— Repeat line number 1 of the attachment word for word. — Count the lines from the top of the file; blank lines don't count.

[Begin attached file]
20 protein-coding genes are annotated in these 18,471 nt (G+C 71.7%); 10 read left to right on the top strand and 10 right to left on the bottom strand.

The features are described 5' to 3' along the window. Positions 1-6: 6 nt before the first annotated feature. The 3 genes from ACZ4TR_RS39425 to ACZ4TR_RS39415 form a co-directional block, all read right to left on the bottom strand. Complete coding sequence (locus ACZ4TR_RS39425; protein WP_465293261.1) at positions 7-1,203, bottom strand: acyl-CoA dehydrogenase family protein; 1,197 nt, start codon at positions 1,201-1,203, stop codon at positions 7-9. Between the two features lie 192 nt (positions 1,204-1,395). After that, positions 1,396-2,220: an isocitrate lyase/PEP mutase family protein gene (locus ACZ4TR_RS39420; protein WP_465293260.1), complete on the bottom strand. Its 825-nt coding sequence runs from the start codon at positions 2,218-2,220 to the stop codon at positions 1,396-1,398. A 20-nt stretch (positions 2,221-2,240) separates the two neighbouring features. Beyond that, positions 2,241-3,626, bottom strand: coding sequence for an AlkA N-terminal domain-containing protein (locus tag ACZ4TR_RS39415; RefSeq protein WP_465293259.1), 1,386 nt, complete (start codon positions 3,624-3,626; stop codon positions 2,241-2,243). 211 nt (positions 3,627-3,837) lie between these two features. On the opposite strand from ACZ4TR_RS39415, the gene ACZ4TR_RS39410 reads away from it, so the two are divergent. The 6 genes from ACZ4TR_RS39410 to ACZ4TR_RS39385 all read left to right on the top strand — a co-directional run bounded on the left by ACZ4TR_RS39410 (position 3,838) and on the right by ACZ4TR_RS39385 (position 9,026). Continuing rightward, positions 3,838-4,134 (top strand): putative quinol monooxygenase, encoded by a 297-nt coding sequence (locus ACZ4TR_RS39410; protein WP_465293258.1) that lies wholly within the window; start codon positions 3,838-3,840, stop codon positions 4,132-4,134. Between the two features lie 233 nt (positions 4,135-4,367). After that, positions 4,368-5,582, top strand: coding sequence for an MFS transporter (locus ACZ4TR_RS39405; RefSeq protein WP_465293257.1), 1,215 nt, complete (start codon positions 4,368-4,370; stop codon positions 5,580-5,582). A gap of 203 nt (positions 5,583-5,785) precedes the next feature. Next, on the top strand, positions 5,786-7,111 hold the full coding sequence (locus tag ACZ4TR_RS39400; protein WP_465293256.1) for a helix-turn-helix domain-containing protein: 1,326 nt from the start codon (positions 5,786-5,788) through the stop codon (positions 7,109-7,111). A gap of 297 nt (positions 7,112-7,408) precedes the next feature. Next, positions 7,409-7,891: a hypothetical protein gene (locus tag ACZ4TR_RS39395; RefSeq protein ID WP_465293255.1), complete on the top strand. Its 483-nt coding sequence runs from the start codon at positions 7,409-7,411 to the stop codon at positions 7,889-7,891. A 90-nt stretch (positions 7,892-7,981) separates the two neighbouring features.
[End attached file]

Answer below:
20 protein-coding genes are annotated in these 18,471 nt (G+C 71.7%); 10 read left to right on the top strand and 10 right to left on the bottom strand.